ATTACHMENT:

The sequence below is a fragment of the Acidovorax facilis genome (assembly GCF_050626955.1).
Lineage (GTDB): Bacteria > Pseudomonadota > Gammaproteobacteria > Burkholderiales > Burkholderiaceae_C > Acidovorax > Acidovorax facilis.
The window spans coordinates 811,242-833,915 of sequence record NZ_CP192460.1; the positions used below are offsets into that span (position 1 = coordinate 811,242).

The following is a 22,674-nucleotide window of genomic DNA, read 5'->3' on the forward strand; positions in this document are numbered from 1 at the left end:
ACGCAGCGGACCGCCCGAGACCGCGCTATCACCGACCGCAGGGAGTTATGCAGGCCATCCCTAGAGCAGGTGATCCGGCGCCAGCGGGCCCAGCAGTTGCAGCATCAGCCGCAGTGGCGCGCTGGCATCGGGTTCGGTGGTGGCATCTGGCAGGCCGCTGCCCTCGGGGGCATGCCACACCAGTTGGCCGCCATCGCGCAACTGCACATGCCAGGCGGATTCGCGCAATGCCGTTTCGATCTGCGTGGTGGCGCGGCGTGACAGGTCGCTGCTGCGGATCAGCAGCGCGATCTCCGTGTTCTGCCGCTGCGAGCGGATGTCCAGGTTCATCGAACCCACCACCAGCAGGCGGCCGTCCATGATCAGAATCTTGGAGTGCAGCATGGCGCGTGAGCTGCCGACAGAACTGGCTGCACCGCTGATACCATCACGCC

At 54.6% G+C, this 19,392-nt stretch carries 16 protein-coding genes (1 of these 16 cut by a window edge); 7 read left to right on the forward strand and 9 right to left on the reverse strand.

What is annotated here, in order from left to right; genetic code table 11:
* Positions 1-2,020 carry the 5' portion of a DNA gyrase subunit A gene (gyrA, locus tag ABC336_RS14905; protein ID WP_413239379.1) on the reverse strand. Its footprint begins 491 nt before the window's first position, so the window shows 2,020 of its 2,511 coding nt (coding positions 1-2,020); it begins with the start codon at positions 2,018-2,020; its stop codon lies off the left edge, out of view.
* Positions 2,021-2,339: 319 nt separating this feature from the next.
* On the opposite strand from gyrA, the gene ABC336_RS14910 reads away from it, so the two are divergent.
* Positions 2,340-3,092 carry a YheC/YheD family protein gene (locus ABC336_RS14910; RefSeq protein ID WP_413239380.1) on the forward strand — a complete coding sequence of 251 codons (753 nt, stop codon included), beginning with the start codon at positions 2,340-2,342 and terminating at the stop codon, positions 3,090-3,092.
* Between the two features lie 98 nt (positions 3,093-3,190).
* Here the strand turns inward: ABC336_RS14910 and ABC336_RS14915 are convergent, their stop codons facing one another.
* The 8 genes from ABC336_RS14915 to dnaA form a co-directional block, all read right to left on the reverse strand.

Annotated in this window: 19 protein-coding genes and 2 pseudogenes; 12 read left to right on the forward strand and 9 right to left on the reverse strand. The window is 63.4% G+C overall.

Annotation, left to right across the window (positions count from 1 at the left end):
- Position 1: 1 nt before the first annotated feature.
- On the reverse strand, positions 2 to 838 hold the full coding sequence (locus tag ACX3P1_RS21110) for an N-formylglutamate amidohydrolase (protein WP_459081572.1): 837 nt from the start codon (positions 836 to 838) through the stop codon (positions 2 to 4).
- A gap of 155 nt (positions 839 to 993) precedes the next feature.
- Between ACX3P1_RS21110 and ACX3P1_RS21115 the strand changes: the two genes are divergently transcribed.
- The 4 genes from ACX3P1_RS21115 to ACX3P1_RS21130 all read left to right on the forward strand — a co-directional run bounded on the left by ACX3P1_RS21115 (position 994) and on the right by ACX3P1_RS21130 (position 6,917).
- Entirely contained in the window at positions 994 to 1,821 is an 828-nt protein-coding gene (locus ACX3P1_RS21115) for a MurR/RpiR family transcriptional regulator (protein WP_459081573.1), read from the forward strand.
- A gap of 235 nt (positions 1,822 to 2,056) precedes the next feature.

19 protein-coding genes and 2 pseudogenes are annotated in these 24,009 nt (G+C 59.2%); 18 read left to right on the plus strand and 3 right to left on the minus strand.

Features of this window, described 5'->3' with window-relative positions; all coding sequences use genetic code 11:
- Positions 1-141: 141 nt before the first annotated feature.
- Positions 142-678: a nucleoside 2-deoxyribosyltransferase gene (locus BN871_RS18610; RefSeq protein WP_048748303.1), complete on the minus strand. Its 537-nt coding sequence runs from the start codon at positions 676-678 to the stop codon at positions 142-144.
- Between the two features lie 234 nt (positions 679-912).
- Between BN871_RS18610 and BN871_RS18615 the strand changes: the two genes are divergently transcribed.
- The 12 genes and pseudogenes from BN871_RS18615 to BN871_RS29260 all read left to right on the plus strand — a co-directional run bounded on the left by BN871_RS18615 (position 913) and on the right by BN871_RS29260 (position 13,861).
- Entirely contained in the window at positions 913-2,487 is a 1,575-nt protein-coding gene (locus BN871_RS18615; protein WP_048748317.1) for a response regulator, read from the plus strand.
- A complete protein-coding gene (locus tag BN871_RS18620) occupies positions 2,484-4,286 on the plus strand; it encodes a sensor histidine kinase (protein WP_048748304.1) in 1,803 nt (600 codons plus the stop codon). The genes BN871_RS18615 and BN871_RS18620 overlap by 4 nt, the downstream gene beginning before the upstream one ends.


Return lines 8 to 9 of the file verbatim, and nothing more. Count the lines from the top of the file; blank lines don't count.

* Positions 1-2,020 carry the 5' portion of a DNA gyrase subunit A gene (gyrA, locus tag ABC336_RS14905; protein ID WP_413239379.1) on the reverse strand. Its footprint begins 491 nt before the window's first position, so the window shows 2,020 of its 2,511 coding nt (coding positions 1-2,020); it begins with the start codon at positions 2,018-2,020; its stop codon lies off the left edge, out of view.
* Positions 2,021-2,339: 319 nt separating this feature from the next.